Believe it or not, AI is more than just automation. While a majority of organizations in the survey, 66 percent, start off using AI to automate routine or inefficient processes, it becomes a factor in innovation and differentiation as time goes on and experience is gained. For example, 80 percent of IT decision makers at organizations in later stages of AI deployment reported that they are using AI to augment existing solutions, or build new business-critical solutions and services to optimize insights and the consumer experience. The same percentage of C-level executives said their future business strategy "will be informed through opportunities made available with AI technology." Another 42 percent also expect significant impact in research and development in the next five years.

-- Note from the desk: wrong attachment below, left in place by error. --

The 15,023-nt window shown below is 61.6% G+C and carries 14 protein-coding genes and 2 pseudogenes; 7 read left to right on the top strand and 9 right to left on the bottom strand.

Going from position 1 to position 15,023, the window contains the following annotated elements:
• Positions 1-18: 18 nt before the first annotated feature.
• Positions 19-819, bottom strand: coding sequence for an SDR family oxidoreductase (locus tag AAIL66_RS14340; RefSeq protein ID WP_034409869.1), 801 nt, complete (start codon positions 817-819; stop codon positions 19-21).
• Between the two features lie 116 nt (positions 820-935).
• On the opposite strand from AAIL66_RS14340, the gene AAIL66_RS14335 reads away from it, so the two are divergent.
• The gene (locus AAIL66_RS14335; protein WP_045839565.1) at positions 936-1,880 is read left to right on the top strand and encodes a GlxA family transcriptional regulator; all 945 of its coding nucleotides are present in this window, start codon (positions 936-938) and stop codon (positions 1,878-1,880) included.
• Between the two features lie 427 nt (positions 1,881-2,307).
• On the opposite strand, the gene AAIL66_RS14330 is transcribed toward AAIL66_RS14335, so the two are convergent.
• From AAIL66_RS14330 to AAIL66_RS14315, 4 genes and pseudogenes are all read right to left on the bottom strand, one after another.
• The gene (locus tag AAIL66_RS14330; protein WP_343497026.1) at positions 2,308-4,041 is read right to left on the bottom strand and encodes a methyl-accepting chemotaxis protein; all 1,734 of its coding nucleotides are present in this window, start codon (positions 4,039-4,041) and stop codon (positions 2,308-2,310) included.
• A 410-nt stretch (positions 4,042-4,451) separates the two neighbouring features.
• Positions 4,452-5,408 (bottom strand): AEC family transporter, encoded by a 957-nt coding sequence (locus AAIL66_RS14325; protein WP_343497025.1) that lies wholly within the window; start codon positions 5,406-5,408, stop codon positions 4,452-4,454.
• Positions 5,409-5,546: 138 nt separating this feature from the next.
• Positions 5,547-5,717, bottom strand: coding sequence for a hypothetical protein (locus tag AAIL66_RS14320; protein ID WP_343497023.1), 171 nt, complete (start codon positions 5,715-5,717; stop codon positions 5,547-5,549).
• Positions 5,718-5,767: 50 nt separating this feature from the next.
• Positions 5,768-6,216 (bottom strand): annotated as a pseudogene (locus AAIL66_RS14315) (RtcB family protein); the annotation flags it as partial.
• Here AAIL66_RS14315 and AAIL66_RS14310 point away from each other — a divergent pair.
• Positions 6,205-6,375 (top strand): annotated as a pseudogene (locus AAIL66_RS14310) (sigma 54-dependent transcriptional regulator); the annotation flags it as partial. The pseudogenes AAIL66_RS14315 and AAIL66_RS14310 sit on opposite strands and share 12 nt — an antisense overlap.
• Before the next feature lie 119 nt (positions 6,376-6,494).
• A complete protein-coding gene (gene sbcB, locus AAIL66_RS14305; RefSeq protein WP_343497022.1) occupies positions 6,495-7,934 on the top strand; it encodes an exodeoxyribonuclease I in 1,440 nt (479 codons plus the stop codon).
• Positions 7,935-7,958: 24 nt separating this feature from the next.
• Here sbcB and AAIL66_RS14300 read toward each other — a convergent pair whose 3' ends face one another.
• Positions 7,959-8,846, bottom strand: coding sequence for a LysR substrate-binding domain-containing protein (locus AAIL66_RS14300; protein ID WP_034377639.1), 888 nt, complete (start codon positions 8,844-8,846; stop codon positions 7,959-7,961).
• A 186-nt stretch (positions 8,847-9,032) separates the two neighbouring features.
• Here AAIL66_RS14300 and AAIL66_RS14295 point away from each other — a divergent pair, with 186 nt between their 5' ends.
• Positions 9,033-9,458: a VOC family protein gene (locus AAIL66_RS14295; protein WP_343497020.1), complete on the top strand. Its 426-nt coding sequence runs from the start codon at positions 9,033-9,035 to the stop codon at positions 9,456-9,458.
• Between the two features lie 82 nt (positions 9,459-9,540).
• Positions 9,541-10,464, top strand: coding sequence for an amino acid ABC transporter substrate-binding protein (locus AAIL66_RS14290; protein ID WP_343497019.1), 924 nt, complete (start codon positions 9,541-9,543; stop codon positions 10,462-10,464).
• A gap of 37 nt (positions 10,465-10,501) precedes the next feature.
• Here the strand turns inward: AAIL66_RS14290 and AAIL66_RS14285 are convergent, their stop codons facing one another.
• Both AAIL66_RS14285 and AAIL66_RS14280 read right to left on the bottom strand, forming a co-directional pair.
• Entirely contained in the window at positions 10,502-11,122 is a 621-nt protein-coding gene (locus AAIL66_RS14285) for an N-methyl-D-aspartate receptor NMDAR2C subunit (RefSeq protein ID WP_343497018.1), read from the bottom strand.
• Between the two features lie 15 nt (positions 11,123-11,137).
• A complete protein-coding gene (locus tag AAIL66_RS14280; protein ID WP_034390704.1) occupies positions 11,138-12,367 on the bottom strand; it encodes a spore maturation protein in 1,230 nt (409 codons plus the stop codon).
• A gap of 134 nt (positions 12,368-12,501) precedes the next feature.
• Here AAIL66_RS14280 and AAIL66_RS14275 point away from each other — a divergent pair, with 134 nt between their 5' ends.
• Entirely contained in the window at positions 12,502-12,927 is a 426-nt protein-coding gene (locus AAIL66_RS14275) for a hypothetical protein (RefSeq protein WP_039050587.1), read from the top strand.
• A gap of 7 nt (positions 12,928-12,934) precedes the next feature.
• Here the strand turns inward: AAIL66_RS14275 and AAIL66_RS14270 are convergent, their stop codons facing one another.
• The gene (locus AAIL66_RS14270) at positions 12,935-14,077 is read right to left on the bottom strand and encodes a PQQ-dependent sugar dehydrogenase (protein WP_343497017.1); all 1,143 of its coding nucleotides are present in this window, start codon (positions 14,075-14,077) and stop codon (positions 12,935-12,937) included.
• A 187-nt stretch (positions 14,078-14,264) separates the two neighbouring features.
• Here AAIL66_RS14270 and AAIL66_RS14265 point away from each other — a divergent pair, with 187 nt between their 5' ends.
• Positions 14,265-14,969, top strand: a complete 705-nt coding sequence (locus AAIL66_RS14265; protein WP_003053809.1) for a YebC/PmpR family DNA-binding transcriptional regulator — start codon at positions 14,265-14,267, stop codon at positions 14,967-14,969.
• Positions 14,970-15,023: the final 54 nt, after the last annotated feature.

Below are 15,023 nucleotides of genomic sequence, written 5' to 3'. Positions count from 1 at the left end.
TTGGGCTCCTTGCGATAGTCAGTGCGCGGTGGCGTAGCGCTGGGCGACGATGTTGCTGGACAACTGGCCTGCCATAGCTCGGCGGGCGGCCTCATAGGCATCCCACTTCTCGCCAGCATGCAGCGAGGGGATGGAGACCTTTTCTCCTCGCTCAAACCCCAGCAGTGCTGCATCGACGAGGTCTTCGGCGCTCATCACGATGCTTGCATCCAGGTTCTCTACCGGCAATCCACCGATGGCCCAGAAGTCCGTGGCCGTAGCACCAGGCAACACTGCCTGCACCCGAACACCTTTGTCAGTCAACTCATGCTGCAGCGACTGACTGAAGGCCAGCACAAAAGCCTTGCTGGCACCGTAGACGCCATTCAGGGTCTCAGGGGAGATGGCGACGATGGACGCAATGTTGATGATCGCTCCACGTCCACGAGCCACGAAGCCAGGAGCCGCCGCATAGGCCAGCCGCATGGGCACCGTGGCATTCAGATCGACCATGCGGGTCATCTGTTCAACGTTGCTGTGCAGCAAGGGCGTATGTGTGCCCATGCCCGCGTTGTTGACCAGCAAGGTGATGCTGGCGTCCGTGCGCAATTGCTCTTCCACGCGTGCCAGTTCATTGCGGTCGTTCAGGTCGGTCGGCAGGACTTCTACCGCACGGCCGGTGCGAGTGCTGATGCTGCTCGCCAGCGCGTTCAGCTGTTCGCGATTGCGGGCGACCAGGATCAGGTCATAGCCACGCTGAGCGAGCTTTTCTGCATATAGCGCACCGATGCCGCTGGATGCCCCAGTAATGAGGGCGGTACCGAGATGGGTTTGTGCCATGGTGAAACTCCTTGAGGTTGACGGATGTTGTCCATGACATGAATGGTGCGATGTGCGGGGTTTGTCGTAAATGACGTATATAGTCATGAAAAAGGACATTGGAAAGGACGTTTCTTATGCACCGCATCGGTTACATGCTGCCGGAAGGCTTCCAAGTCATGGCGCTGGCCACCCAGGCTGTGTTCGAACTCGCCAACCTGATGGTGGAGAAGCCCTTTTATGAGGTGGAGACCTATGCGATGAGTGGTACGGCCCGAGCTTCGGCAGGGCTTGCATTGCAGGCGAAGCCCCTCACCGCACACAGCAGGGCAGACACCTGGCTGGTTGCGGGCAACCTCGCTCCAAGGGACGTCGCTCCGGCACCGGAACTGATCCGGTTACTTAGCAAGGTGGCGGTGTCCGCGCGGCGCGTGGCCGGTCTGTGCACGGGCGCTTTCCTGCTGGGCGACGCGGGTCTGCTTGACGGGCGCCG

As Mohit Joshi, president of Infosys, puts it in the forward to the report: "So far, the arc of AI leans toward empowerment and giving humans the tools necessary to automate redundant tasks, detect and analyze hidden patterns in data and generally make possible revolutionary insights that will make our lives better."
As mentioned above, AI is already becoming a disruptive force. Two-thirds of executives in the telecom sector say AI is disrupting their industry, along with 63 percent of banking and insurance executives. A majority of retailers, 54%, also are feeling the impact. (Amazon Go, mentioned above, is just one example.) The only industry not feeling the heat from AI is public sector or governmental organizations.